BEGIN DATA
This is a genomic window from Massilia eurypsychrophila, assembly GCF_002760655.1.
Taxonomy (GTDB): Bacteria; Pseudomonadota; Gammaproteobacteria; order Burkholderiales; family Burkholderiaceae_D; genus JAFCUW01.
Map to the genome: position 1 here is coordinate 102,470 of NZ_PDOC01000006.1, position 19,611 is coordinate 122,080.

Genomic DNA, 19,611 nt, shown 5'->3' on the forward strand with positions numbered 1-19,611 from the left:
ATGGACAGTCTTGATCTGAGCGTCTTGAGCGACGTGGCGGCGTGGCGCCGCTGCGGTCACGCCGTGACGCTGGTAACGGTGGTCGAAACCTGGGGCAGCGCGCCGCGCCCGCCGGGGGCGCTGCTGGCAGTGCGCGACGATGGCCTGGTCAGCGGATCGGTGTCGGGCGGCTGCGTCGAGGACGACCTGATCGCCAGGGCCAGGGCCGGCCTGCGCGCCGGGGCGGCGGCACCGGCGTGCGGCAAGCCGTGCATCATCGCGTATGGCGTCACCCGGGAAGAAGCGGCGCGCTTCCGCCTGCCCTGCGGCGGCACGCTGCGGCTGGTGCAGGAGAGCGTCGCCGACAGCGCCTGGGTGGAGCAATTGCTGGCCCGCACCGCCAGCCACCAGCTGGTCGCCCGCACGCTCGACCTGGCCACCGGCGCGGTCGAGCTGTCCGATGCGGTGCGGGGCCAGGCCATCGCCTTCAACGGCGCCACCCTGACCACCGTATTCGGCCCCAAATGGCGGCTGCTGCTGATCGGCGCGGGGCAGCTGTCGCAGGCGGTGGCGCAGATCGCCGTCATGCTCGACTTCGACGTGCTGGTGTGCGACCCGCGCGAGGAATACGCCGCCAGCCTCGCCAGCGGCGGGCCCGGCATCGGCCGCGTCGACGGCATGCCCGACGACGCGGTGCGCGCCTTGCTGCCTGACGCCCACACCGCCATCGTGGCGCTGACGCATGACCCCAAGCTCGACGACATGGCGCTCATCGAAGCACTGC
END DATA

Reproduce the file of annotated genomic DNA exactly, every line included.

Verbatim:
This is a genomic window from Massilia eurypsychrophila, assembly GCF_002760655.1.
Taxonomy (GTDB): Bacteria; Pseudomonadota; Gammaproteobacteria; order Burkholderiales; family Burkholderiaceae_D; genus JAFCUW01.
Map to the genome: position 1 here is coordinate 102,470 of NZ_PDOC01000006.1, position 19,611 is coordinate 122,080.

Genomic DNA, 19,611 nt, shown 5'->3' on the forward strand with positions numbered 1-19,611 from the left:
ATGGACAGTCTTGATCTGAGCGTCTTGAGCGACGTGGCGGCGTGGCGCCGCTGCGGTCACGCCGTGACGCTGGTAACGGTGGTCGAAACCTGGGGCAGCGCGCCGCGCCCGCCGGGGGCGCTGCTGGCAGTGCGCGACGATGGCCTGGTCAGCGGATCGGTGTCGGGCGGCTGCGTCGAGGACGACCTGATCGCCAGGGCCAGGGCCGGCCTGCGCGCCGGGGCGGCGGCACCGGCGTGCGGCAAGCCGTGCATCATCGCGTATGGCGTCACCCGGGAAGAAGCGGCGCGCTTCCGCCTGCCCTGCGGCGGCACGCTGCGGCTGGTGCAGGAGAGCGTCGCCGACAGCGCCTGGGTGGAGCAATTGCTGGCCCGCACCGCCAGCCACCAGCTGGTCGCCCGCACGCTCGACCTGGCCACCGGCGCGGTCGAGCTGTCCGATGCGGTGCGGGGCCAGGCCATCGCCTTCAACGGCGCCACCCTGACCACCGTATTCGGCCCCAAATGGCGGCTGCTGCTGATCGGCGCGGGGCAGCTGTCGCAGGCGGTGGCGCAGATCGCCGTCATGCTCGACTTCGACGTGCTGGTGTGCGACCCGCGCGAGGAATACGCCGCCAGCCTCGCCAGCGGCGGGCCCGGCATCGGCCGCGTCGACGGCATGCCCGACGACGCGGTGCGCGCCTTGCTGCCTGACGCCCACACCGCCATCGTGGCGCTGACGCATGACCCCAAGCTCGACGACATGGCGCTCATCGAAGCACTGC